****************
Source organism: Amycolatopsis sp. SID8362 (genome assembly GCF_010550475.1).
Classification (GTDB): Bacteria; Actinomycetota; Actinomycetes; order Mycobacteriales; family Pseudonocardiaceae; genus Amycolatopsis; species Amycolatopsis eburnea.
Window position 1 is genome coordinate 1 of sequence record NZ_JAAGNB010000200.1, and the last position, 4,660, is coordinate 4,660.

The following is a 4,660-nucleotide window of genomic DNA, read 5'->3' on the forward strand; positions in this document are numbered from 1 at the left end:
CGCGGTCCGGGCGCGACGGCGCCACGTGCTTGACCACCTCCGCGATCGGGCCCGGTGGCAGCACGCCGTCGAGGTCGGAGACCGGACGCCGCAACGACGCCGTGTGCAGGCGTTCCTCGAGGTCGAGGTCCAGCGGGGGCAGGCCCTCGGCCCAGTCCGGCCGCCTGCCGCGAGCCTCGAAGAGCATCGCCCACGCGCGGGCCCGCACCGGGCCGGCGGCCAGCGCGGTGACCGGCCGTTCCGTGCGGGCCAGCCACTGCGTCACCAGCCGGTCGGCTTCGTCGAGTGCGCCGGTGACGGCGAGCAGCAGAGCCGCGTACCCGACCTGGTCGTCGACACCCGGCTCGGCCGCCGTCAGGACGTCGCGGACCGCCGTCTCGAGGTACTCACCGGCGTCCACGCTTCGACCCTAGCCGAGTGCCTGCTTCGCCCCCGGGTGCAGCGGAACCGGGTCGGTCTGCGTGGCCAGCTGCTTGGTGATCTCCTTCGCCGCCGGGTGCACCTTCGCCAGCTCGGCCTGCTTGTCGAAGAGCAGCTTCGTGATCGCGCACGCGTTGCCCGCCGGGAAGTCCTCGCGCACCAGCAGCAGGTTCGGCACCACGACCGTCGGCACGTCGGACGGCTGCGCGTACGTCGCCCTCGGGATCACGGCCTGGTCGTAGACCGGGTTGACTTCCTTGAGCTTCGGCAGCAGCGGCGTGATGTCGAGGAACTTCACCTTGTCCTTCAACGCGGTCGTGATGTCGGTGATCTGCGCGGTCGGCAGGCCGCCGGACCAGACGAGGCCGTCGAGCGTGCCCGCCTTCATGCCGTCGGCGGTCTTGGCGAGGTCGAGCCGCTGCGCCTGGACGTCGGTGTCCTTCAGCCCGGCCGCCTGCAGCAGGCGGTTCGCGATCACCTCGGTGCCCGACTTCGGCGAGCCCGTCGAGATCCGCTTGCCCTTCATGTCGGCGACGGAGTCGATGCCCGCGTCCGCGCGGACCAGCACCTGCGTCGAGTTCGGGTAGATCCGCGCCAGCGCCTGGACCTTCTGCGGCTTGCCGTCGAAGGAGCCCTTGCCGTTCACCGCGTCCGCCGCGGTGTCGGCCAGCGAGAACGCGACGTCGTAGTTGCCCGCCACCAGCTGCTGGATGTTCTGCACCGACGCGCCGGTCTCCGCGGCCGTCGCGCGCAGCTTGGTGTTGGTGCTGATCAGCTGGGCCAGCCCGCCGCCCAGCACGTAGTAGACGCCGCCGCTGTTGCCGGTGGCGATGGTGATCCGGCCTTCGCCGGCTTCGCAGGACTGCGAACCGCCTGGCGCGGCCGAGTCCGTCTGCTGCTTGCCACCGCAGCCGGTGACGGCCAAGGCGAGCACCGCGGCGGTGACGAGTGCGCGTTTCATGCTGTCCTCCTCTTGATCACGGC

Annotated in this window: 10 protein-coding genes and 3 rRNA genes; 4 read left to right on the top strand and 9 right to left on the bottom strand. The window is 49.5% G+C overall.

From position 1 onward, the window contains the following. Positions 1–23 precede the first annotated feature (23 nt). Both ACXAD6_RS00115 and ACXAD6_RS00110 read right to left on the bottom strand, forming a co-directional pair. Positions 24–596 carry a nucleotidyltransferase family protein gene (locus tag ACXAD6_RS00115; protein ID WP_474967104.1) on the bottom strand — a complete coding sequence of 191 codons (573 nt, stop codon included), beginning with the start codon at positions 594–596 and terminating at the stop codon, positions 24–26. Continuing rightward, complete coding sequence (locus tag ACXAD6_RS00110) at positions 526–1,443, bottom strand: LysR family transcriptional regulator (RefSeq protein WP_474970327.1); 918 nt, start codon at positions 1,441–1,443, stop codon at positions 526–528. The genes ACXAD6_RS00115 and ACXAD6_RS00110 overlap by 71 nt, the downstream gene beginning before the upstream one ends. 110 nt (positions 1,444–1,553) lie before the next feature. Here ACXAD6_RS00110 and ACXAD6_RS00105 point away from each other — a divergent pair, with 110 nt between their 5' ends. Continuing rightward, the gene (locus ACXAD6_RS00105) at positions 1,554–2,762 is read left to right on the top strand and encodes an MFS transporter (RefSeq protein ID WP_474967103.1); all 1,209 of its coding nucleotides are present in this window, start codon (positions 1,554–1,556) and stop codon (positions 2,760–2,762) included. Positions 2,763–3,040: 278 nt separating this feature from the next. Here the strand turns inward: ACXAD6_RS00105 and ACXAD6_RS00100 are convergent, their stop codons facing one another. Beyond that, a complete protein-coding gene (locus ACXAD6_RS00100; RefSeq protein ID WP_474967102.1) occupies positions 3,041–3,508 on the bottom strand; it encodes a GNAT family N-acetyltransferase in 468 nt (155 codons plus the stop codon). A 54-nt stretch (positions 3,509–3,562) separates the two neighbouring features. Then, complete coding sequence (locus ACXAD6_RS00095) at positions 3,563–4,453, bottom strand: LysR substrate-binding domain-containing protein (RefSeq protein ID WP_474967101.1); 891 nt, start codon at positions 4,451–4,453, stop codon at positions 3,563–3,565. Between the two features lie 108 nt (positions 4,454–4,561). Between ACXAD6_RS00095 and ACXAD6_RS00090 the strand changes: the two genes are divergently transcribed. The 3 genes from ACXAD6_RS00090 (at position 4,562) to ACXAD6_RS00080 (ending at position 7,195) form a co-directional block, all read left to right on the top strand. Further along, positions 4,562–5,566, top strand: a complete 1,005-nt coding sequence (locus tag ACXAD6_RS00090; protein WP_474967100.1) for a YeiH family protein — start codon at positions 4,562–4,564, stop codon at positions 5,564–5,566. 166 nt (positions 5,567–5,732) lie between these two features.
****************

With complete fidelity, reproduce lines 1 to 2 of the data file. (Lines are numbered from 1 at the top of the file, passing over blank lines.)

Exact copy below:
Source organism: Amycolatopsis sp. SID8362 (genome assembly GCF_010550475.1).
Classification (GTDB): Bacteria; Actinomycetota; Actinomycetes; order Mycobacteriales; family Pseudonocardiaceae; genus Amycolatopsis; species Amycolatopsis eburnea.